While this is a topic worthy of a roundtable discussion filled with critics and philosophers in turtleneck sweaters, the Mollywood machine steams on, pistons cranking. It seems that only a disaster of Titanic proportions will slow it down. (Like, for example, if "The Singles Ward," while being shown on an Atlantic cruise to thousands of people, caused the gigantic ship to burst into flames, run into an iceberg and sink.)
In a news release from Deseret Book, Larry H. Miller recently announced his intention to back the biggest-budget Mormon theatrical release to date. "The Work and the Glory," based on a series of wildly popular, well-loved books written by Gerald N. Lund, places fictional characters in events related to LDS Church history. Its budget is estimated to be $7.4 million.
In the same news release, Miller, a successful auto dealer and owner of the Utah Jazz, said he thinks this is the perfect time for this kind of movie.
"The offer was right, the pieces were all in place," he said.
Based on its resume alone, "The Work and the Glory" may be a more successful film than "The Book of Mormon Movie: Volume I," which most critics have panned. The new film will be written and directed by Russ Holt and produced by Scott Swofford, both filmmakers with relatively impressive pedigrees.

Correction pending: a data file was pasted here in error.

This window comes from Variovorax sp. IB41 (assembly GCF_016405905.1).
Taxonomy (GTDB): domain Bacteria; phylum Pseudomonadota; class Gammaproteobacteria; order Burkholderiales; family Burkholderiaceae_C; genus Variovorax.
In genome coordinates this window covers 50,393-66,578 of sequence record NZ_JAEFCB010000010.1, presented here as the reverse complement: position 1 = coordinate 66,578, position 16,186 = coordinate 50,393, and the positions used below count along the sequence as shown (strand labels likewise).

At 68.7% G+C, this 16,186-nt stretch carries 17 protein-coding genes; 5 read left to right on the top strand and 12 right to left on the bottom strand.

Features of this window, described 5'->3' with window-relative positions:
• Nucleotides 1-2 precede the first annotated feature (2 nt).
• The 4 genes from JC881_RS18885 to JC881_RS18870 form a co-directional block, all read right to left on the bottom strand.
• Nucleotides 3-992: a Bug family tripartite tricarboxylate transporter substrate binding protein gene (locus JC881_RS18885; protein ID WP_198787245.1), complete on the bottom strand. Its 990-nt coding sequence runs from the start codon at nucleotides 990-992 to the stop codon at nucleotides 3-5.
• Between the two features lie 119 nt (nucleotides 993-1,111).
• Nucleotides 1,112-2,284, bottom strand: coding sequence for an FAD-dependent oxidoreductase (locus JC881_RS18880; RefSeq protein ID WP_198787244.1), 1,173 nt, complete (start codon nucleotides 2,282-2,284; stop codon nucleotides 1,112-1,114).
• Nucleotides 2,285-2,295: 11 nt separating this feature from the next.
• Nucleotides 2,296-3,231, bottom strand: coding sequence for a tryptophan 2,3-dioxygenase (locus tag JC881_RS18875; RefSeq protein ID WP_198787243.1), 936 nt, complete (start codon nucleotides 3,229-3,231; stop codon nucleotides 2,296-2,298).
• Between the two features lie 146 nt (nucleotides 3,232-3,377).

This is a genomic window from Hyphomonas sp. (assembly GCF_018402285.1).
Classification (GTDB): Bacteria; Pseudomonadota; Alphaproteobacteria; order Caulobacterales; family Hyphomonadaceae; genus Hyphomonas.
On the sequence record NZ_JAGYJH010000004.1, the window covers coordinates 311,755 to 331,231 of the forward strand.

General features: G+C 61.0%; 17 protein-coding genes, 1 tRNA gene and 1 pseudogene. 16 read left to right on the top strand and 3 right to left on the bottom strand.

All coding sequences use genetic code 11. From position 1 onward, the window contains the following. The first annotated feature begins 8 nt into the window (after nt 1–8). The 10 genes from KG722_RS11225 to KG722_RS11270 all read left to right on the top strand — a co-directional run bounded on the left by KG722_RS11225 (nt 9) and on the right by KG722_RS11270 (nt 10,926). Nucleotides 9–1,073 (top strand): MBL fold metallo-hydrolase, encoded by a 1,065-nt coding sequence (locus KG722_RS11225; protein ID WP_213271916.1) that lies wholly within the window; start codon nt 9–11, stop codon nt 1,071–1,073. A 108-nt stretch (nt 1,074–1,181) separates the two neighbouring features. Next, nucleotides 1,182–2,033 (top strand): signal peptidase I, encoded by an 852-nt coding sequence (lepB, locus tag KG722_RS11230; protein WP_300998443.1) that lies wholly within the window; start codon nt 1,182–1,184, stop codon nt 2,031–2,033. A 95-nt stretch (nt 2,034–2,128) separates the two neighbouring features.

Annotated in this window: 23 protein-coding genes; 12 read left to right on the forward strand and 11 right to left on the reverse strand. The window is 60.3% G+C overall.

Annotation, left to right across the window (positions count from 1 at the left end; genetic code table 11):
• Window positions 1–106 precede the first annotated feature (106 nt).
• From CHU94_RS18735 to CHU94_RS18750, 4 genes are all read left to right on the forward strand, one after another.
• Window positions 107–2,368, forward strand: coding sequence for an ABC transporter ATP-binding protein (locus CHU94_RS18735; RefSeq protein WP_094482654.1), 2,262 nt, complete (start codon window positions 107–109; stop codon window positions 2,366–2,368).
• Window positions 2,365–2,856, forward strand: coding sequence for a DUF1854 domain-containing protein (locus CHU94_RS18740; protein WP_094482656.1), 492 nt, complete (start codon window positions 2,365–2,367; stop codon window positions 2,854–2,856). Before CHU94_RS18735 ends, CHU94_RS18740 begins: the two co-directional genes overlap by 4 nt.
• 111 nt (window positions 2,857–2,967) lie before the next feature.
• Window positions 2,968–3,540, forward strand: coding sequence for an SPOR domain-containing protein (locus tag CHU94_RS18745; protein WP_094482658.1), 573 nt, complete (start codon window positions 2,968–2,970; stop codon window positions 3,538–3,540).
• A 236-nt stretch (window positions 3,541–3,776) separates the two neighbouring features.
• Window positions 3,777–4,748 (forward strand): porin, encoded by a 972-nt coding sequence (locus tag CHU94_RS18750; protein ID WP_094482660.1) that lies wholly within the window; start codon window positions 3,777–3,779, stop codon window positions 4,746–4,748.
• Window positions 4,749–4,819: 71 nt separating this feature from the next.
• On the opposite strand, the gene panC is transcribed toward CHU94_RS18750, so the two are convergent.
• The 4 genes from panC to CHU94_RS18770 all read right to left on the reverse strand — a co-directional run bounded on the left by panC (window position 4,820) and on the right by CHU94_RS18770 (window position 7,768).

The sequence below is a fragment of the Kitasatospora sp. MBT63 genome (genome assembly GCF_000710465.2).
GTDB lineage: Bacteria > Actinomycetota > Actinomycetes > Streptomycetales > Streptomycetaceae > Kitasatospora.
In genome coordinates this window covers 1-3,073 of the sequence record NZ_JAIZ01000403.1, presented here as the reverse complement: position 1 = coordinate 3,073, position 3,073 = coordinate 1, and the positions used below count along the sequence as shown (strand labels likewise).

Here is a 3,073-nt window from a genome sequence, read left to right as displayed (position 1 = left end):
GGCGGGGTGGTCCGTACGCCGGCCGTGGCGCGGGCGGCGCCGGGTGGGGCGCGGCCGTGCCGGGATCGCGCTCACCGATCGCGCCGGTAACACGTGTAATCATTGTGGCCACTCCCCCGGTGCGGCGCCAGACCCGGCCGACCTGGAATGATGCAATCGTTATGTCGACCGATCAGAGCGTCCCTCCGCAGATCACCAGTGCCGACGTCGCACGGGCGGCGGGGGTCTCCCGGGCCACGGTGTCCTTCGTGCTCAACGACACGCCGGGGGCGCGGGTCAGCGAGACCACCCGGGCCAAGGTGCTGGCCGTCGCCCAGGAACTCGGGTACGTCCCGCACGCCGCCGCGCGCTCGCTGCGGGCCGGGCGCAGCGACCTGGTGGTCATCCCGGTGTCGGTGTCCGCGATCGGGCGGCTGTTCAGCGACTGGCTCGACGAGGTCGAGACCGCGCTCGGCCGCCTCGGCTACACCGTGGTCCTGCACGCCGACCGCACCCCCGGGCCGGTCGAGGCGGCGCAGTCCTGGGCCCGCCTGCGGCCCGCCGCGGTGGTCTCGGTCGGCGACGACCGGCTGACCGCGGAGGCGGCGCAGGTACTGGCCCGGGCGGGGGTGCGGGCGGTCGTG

However, the news release also mentioned that there will be at least two sequels.
"That is, of course, contingent on the first one doing well," said Gail Brown, publicist for Deseret Book.
Filmmaker Gary Rogers also gave a similar disclaimer when he announced that "The Book of Mormon Movie: Volume I" would have as many as eight sequels -- before the first movie had even opened. Call it blind faith, but it seems these local producers don't see a problem with announcing sequels before a movie's release.
One lesson we should take away from Hollywood is that, aside from the superhero or horror movie genres, few movies get approved for sequels, let alone dramas with limited distribution and audience. And unless you terrorize promiscuous teens, rarely does a character get more than one or two chances to come back in celluloid form. Four to eight sequels is A LOT. Even the most critically acclaimed feats of cinema, such as "The Godfather," stopped after a few sequels.